ABSTRACT. OECD regularly carries out surveys in its member states to assess their recent economic performance. For the preparation of the 2015 survey focusing on gender mainstreaming of family and work arrangements in challenging times, I summarized insights from empirical research for Austria which was provided to the OECD team and constituted a major input for the economic survey on Austria. The key messages can be summarized as following: in Austria enrolment in childcare at age 0–3 remains comparatively low, but has been increasing rapidly after 2007. Huge regional differences in enrolment and accessibility of full-day early childcare exist. A combination of mothers’ part-time labor participation and fathers’ full-time employment has emerged as a new dominant model of parents’ labor participation across all education groups. Austrians are particularly aware of fathers’ presence and active role in childrearing. Regarding attitudes towards employment of mothers with pre-school children, Austria holds a medium position in Europe, with large differences between women and men. Focusing on possible consequences of gender differences on fertility, research suggests that depressing effects may be expected only if these are also perceived as gender inequalities (i.e., as being unfair or unjust). Regarding fertility and family size, childlessness is comparably high in Austria, and exceptionally high among tertiary educated women and scientists. Key obstacles for the female researcher are time structures of work, temporary contracts and personal obstacles. Concerning family policies and public spending on families, cash supports are comparably high in Austria, spending on services and tax measures low. This unique combination supports traditional gender roles in the country. pp. 121–146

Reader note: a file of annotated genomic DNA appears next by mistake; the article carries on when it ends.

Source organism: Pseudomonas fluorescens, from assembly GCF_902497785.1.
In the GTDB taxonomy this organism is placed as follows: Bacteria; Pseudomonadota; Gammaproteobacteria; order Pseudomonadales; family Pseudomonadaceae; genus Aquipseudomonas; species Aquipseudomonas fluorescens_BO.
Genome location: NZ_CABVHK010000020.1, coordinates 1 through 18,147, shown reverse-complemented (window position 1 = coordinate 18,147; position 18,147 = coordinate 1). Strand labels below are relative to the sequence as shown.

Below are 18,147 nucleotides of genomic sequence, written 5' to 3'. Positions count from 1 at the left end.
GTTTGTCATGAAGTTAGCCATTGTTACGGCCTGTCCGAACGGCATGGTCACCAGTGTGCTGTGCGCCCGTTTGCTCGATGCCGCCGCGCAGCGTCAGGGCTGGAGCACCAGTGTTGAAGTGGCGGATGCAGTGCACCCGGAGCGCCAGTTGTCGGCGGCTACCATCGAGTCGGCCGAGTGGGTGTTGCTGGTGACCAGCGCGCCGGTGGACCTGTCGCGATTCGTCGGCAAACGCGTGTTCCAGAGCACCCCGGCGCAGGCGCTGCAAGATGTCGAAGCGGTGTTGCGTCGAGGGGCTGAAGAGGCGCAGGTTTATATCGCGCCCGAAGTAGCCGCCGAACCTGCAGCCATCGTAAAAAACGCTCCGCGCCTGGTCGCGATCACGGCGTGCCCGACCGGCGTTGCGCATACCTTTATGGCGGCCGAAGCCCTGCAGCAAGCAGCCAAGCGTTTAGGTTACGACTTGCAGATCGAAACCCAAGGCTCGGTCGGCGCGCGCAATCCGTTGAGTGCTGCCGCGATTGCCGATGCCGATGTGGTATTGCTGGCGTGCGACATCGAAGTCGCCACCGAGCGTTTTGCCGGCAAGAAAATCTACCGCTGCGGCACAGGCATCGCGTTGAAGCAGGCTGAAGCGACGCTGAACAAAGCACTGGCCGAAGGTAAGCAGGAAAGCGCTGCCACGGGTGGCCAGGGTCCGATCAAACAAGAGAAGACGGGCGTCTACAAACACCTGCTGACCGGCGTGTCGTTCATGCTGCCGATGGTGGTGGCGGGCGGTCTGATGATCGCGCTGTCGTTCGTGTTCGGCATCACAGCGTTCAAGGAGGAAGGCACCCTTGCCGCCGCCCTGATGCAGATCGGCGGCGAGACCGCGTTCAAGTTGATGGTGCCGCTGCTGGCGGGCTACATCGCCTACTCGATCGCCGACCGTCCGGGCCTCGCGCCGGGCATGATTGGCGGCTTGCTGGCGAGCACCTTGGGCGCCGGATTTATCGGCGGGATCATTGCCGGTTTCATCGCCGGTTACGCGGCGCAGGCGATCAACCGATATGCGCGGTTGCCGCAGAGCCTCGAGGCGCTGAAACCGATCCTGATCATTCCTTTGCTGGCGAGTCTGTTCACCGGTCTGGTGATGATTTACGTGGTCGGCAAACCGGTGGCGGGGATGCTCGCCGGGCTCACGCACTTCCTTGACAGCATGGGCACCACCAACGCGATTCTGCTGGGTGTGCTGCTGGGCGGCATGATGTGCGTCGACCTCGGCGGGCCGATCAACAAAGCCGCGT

Keywords: gender policies; gender mainstreaming; Austria, OECD; family and work; parental leave

How to cite: Buber-Ennser, Isabella (2015), “Childrearing in Austria: Work and Family Roles,” Journal of Research in Gender Studies 5(2): 121–146.

Received 13 July 2015 • Received in revised form 8 September 2015
Accepted 9 September 2015 • Available online 15 September 2015

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Wittgenstein Centre for Demography
and Global Human Capital
Vienna Institute of Demography/
Austrian Academy of Sciences

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